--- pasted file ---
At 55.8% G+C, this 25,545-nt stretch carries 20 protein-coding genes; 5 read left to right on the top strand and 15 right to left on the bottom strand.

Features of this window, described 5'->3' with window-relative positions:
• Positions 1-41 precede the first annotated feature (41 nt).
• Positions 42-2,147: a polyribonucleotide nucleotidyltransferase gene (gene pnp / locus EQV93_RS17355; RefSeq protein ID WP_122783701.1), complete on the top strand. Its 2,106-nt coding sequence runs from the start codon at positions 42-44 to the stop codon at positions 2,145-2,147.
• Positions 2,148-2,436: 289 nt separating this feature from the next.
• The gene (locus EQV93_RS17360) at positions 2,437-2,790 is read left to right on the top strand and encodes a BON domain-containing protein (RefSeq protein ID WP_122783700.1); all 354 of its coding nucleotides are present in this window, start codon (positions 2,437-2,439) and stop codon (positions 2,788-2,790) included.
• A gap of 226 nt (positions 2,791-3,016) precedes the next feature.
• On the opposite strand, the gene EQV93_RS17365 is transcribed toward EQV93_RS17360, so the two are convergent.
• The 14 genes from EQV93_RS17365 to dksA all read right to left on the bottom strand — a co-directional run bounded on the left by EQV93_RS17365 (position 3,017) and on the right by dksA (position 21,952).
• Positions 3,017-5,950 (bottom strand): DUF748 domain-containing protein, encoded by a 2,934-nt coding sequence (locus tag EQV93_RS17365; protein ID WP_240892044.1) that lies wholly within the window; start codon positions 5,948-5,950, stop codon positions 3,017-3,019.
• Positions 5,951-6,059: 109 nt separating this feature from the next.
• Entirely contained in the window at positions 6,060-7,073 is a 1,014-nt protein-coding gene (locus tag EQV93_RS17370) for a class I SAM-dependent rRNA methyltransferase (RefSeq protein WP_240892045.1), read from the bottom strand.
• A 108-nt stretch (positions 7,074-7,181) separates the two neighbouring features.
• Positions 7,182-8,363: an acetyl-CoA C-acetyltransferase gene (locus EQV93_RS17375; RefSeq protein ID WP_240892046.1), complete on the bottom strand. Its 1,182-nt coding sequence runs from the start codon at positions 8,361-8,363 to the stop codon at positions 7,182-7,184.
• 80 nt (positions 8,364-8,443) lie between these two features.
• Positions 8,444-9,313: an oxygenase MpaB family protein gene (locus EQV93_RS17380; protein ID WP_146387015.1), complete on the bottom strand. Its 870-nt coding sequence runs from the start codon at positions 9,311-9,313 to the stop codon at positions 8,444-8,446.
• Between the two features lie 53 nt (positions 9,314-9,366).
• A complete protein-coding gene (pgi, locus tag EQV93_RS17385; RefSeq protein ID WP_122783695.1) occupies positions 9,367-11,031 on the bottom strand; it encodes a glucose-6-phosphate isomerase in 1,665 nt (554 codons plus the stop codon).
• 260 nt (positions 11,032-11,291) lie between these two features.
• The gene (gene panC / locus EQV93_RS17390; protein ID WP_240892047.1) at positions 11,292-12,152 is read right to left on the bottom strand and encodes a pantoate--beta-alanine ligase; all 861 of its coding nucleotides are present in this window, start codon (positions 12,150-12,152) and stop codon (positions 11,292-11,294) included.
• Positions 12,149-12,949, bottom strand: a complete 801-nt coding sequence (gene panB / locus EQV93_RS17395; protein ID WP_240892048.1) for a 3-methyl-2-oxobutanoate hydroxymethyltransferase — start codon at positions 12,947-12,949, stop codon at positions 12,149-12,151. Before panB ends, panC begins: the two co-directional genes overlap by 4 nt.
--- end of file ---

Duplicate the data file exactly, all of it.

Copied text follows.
At 55.8% G+C, this 25,545-nt stretch carries 20 protein-coding genes; 5 read left to right on the top strand and 15 right to left on the bottom strand.

Features of this window, described 5'->3' with window-relative positions:
• Positions 1-41 precede the first annotated feature (41 nt).
• Positions 42-2,147: a polyribonucleotide nucleotidyltransferase gene (gene pnp / locus EQV93_RS17355; RefSeq protein ID WP_122783701.1), complete on the top strand. Its 2,106-nt coding sequence runs from the start codon at positions 42-44 to the stop codon at positions 2,145-2,147.
• Positions 2,148-2,436: 289 nt separating this feature from the next.
• The gene (locus EQV93_RS17360) at positions 2,437-2,790 is read left to right on the top strand and encodes a BON domain-containing protein (RefSeq protein ID WP_122783700.1); all 354 of its coding nucleotides are present in this window, start codon (positions 2,437-2,439) and stop codon (positions 2,788-2,790) included.
• A gap of 226 nt (positions 2,791-3,016) precedes the next feature.
• On the opposite strand, the gene EQV93_RS17365 is transcribed toward EQV93_RS17360, so the two are convergent.
• The 14 genes from EQV93_RS17365 to dksA all read right to left on the bottom strand — a co-directional run bounded on the left by EQV93_RS17365 (position 3,017) and on the right by dksA (position 21,952).
• Positions 3,017-5,950 (bottom strand): DUF748 domain-containing protein, encoded by a 2,934-nt coding sequence (locus tag EQV93_RS17365; protein ID WP_240892044.1) that lies wholly within the window; start codon positions 5,948-5,950, stop codon positions 3,017-3,019.
• Positions 5,951-6,059: 109 nt separating this feature from the next.
• Entirely contained in the window at positions 6,060-7,073 is a 1,014-nt protein-coding gene (locus tag EQV93_RS17370) for a class I SAM-dependent rRNA methyltransferase (RefSeq protein WP_240892045.1), read from the bottom strand.
• A 108-nt stretch (positions 7,074-7,181) separates the two neighbouring features.
• Positions 7,182-8,363: an acetyl-CoA C-acetyltransferase gene (locus EQV93_RS17375; RefSeq protein ID WP_240892046.1), complete on the bottom strand. Its 1,182-nt coding sequence runs from the start codon at positions 8,361-8,363 to the stop codon at positions 7,182-7,184.
• 80 nt (positions 8,364-8,443) lie between these two features.
• Positions 8,444-9,313: an oxygenase MpaB family protein gene (locus EQV93_RS17380; protein ID WP_146387015.1), complete on the bottom strand. Its 870-nt coding sequence runs from the start codon at positions 9,311-9,313 to the stop codon at positions 8,444-8,446.
• Between the two features lie 53 nt (positions 9,314-9,366).
• A complete protein-coding gene (pgi, locus tag EQV93_RS17385; RefSeq protein ID WP_122783695.1) occupies positions 9,367-11,031 on the bottom strand; it encodes a glucose-6-phosphate isomerase in 1,665 nt (554 codons plus the stop codon).
• 260 nt (positions 11,032-11,291) lie between these two features.
• The gene (gene panC / locus EQV93_RS17390; protein ID WP_240892047.1) at positions 11,292-12,152 is read right to left on the bottom strand and encodes a pantoate--beta-alanine ligase; all 861 of its coding nucleotides are present in this window, start codon (positions 12,150-12,152) and stop codon (positions 11,292-11,294) included.
• Positions 12,149-12,949, bottom strand: a complete 801-nt coding sequence (gene panB / locus EQV93_RS17395; protein ID WP_240892048.1) for a 3-methyl-2-oxobutanoate hydroxymethyltransferase — start codon at positions 12,947-12,949, stop codon at positions 12,149-12,151. Before panB ends, panC begins: the two co-directional genes overlap by 4 nt.